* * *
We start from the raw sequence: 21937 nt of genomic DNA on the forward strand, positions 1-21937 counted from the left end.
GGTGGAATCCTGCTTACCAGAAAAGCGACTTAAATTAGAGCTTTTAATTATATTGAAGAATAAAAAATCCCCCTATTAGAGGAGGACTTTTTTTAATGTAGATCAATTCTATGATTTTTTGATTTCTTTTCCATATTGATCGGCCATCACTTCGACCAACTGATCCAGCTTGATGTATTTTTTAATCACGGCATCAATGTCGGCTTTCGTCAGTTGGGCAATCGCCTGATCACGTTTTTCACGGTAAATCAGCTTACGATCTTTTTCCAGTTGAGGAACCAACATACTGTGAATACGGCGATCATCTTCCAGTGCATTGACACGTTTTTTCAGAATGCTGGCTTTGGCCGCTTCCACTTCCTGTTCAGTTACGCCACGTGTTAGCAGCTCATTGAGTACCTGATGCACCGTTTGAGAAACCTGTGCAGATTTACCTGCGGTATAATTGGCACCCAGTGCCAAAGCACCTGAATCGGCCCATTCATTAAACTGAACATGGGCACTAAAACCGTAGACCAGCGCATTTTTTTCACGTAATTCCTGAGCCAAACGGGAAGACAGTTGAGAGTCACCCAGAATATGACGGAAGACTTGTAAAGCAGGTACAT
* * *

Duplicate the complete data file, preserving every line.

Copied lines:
We start from the raw sequence: 21937 nt of genomic DNA on the forward strand, positions 1-21937 counted from the left end.
GGTGGAATCCTGCTTACCAGAAAAGCGACTTAAATTAGAGCTTTTAATTATATTGAAGAATAAAAAATCCCCCTATTAGAGGAGGACTTTTTTTAATGTAGATCAATTCTATGATTTTTTGATTTCTTTTCCATATTGATCGGCCATCACTTCGACCAACTGATCCAGCTTGATGTATTTTTTAATCACGGCATCAATGTCGGCTTTCGTCAGTTGGGCAATCGCCTGATCACGTTTTTCACGGTAAATCAGCTTACGATCTTTTTCCAGTTGAGGAACCAACATACTGTGAATACGGCGATCATCTTCCAGTGCATTGACACGTTTTTTCAGAATGCTGGCTTTGGCCGCTTCCACTTCCTGTTCAGTTACGCCACGTGTTAGCAGCTCATTGAGTACCTGATGCACCGTTTGAGAAACCTGTGCAGATTTACCTGCGGTATAATTGGCACCCAGTGCCAAAGCACCTGAATCGGCCCATTCATTAAACTGAACATGGGCACTAAAACCGTAGACCAGCGCATTTTTTTCACGTAATTCCTGAGCCAAACGGGAAGACAGTTGAGAGTCACCCAGAATATGACGGAAGACTTGTAAAGCAGGTACAT